In Money

The smartest people are most likely the dumbest at managing their finances

I’ve always believed that just earning a high income doesn’t mean you have any idea on how to manage it.

In fact, it could be the opposite because you have so much more disposable income to burn.

Looks like I was partly right, because Time magazine reports that the Highly Educated Have [the] Biggest Debt Problems!

A new study finds that highly educated Americans were most likely to take on unmanageable debt in the pre-crisis years.

What’s more, gross personal financial mismanagement occurred across the population and not just in the mortgage market and not just among the unsophisticated.

Sherman Hanna, professor of consumer sciences at Ohio State University says: “People who piled on debt may have been too optimistic about their economic future, but you can’t blame that on a lack of education. People with college educations may have thought they were immune to any economic problems.”

Looks like I can amend the following statement:

Earning a high income and/or having a college degree doesn’t mean you have any idea on how to manage your money.

Oh wait, but I already wrote a post on this — a college degree doesn’t necessarily mean that you have any skills. Silly me.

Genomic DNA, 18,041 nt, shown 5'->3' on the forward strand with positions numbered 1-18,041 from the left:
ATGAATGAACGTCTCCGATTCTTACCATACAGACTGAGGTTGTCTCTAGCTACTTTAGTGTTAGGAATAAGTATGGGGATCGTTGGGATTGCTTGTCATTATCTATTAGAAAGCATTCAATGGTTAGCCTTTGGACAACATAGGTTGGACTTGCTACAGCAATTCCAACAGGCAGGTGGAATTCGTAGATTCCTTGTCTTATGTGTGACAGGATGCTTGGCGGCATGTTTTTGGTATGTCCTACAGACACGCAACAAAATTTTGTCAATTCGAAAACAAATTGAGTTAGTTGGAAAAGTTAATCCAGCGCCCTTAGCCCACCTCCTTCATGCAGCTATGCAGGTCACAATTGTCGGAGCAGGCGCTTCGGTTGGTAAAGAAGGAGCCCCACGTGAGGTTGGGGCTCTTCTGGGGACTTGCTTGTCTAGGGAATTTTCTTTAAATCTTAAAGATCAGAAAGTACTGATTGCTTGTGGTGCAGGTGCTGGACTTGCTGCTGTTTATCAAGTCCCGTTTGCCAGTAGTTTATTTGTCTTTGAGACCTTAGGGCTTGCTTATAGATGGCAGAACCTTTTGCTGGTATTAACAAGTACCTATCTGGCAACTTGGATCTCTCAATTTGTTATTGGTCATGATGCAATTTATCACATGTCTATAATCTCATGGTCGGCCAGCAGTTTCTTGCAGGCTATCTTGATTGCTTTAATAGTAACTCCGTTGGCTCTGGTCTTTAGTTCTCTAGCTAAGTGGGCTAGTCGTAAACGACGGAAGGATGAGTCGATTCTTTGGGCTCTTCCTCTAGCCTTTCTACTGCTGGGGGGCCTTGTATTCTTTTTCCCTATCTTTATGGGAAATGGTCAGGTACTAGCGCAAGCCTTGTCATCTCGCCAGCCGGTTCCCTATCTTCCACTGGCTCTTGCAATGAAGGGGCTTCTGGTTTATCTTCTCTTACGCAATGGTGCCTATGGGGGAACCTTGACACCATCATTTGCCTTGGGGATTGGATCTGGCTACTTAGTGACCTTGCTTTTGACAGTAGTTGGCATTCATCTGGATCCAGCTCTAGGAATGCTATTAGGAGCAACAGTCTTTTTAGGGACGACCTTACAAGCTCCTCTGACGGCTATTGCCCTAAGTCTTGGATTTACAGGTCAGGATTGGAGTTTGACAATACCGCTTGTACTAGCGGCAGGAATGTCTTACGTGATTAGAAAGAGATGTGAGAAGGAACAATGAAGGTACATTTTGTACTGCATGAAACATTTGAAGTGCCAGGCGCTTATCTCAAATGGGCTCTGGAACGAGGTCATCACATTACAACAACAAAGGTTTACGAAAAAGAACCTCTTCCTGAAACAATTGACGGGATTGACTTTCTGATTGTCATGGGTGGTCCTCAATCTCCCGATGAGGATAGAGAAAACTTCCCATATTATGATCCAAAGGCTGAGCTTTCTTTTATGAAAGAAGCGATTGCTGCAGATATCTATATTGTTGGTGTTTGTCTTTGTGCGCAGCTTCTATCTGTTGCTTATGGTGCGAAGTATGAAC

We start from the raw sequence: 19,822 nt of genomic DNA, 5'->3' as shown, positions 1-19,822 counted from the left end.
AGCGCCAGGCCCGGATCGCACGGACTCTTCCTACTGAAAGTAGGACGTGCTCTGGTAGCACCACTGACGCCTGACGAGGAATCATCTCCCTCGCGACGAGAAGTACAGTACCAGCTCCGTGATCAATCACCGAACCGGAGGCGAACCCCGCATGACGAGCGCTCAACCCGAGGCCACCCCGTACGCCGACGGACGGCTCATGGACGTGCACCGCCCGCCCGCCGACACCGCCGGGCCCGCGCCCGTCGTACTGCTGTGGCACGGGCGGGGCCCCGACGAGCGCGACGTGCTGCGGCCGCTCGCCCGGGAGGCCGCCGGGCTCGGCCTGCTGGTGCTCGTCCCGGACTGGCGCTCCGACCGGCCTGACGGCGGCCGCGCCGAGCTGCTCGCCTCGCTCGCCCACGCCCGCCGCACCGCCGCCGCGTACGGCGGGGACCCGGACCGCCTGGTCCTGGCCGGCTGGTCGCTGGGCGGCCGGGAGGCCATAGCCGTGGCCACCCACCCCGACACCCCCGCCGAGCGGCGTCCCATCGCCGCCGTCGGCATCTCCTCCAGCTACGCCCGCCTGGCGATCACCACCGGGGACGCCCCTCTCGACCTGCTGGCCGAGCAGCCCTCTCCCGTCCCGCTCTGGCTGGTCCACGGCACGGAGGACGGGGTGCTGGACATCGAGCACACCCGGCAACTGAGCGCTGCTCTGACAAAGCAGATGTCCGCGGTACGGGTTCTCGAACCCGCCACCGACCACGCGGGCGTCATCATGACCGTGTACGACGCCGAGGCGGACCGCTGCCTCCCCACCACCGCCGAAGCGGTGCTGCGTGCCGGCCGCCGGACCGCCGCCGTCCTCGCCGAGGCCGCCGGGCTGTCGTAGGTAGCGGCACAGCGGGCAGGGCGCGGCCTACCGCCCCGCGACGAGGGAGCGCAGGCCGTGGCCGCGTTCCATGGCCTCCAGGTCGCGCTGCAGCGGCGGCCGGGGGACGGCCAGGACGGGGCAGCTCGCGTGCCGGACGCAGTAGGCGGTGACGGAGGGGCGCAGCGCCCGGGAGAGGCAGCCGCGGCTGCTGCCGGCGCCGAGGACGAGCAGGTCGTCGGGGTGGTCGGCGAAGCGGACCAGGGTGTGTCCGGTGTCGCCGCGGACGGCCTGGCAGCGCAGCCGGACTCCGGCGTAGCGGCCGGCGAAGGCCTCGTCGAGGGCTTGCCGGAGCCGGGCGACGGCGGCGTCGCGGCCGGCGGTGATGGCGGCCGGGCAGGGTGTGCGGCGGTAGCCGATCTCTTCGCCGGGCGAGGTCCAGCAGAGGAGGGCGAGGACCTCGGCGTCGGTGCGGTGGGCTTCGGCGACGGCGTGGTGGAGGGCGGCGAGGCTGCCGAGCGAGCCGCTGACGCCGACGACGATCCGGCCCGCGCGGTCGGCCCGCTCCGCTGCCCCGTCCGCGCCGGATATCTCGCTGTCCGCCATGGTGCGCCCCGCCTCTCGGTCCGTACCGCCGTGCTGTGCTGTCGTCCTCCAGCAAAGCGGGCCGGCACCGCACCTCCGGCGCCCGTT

If you want more proof of this, you can read my good friend AP’s post on her high income earning brother being totally inept at handling his cash flow.


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Sherry of Save. Spend. Splurge.

Am my own Sugar Daddy. Am a millionaire at 36 after getting out of $60K of student debt in 18 months, a little over a decade earlier, using TheBudgetingTool.com. I have worked 50% of my career (taking 1-2 year breaks), and quadrupled my income within 2 years of graduating, going from $65K to $260K with an average lifetime savings rate of 50%. I have 11 side incomes that are on track in 2020 to make me $50K - $75K. I could retire today if I wanted, but love my work-life balance as a freelancing consultant in STEM (Science, Technology, Engineering, Math). I am all about balance - between time and money, and also enjoying my money. I also post daily on Instagram @saverspender.

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Posted on December 16, 2013

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5 Comments

  1. ArianaAuburn

    Correction: zero is a number. A NICE number in this case:)

    Reply
  2. ArianaAuburn

    Not only is this true, but they are the first ones to complain about being in debt. And here’s the kicker: for some reason at social gatherings, my friends always like to ask EVERYONE in a group how much debt each person has. The looks on their faces when I tell them the word “zero” is priceless.

    Reply

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